Scare 3 episode happened when as the 9/11 community organizer, I helped my grassroots immigrant rights group NICE organize one of our many anti-bias-crime meetings in Queens. On the day Saddam Hussain was captured from the rat hole in Iraq and entire American media was rejoicing, we had a pre-scheduled organizational meeting in a school building in Corona. It was, I remember, in the middle of a harsh New York winter, and I believed it had snowed that morning. We were running late. Our executive director activist lawyer Bryan Pu-Folkes and I got off the subway at Corona, and started walking as briskly as possible toward the school building; we knew our team members Nashla, Diana, Jessica, Shirley, Cheryl and others were waiting for us there. Bryan probably ran into someone and walked along with him; I for some reason waited back perhaps in anticipation that he would finish his brief conversation with his friend and then we’ll go on together again.
Just at that time, a group of Hispanic youth circled me, and started laughing quite strangely. One of them, I noticed, had a baseball bat on him. The group kicked off an impromptu conversation. It was like this:
Them: “Hey buddy, are you Muslim?”
Me (quickly being defensive): “No I’m not.” (I knew about my journalist friend Haider’s falling victim of a hate crime before; to a similar question, he replied yes, he was Muslim and from Pakistan. Next thing was somebody collected his bloody, unconscious body with teeth and lips broken from uppity Park Slope in Brooklyn).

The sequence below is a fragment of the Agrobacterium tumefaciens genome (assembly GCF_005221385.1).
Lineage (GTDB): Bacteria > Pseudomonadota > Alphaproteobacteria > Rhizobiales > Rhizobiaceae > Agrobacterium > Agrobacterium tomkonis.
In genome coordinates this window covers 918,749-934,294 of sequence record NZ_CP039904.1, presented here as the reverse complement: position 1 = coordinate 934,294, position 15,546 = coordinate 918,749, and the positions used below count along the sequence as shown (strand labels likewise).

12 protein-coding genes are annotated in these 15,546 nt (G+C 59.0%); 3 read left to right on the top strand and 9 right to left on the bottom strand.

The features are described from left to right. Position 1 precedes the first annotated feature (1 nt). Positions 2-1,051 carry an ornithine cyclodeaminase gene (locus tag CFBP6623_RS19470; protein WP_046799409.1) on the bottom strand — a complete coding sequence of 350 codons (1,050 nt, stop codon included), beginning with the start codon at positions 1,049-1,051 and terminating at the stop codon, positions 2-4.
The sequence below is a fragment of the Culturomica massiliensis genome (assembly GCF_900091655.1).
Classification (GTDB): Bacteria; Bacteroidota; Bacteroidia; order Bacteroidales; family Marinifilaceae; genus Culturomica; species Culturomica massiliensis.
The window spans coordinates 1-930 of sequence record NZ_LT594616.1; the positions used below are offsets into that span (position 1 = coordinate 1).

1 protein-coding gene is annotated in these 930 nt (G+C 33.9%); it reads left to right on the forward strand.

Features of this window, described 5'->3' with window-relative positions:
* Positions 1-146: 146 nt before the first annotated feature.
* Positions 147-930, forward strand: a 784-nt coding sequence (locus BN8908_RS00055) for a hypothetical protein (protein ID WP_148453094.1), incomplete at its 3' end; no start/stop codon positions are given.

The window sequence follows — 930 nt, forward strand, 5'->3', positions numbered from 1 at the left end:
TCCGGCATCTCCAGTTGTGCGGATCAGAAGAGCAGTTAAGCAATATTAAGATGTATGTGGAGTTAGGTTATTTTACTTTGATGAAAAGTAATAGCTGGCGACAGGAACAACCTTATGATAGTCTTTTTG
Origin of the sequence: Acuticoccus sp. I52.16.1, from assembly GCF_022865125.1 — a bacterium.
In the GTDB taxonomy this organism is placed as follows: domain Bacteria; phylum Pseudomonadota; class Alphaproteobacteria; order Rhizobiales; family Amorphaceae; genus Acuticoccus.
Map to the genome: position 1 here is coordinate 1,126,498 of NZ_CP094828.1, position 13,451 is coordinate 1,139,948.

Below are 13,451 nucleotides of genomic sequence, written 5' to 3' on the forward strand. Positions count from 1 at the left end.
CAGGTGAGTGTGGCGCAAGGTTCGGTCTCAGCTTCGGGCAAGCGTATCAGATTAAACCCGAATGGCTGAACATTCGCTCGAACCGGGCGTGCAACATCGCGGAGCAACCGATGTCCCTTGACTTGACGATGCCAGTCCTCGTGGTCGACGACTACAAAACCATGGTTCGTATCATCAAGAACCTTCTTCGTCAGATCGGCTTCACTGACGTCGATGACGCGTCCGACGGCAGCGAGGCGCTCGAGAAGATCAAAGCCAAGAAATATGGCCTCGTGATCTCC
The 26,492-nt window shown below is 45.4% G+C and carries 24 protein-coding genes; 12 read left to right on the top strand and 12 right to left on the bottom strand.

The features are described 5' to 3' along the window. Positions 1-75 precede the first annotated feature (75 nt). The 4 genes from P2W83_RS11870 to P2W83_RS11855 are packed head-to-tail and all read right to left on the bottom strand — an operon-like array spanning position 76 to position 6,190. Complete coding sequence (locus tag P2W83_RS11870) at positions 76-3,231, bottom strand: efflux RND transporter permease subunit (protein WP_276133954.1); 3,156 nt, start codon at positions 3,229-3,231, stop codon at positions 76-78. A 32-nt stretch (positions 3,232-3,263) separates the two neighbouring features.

Them: “So you’re sad they got Saddam. Did you know?”
Me (using all my presence of mind): “Yes, I know. But why should I be sad? I’m not sad.”
Them: “He’s your guy, right?”
Me (now afraid): “No he’s not. I’m happy they got him.”
Them: “Yeah, right!”
Then they laughed together. I very quickly but calmly left their association, and walked toward Bryan whom I could see from a distance. I caught up with him and told him the story.
A group of youth hanging out near a rundown New York subway station with a baseball bat with them is not a place where you want to be held up in any conversation. Not too long ago, a Bangladeshi journalist Mizanur, on his way back from his weekly Bengali newspaper office late at night, was mistaken by a similar group of people for somebody else, and with a baseball bat, they broke his skull into pieces.
I did not want to be a repeat statistic at all.
Nothing major had happened to me, and I escaped unhurt. But my pride and ego took a bad hit on those days. I could not get a chance to tell those people about my lifelong, sincere work to promote peace, rights and justice. I could not champion to them about my humble beginning, family education and very-hard-earned three masters and a Ph.D. (as if it’s too important to advertise; who would give a damn!). Further, I never got a chance to tell them that I was in fact one of them too: that I belonged to their class and their experiences, and that there was no reason for us to fall victims of this mutual exclusion and hate.
In one unfortunate moment, Mizanur’s brain splattered on a Brooklyn sidewalk. Mine could have too.
Hate and ignorance would not wait to kill. They’re intrinsically violent.
So, now, ten years after 9/11, are we any better? Tolerance…interfaith…diversity…cross-cultural harmony…?
Let’s ask ourselves.
Brooklyn, New York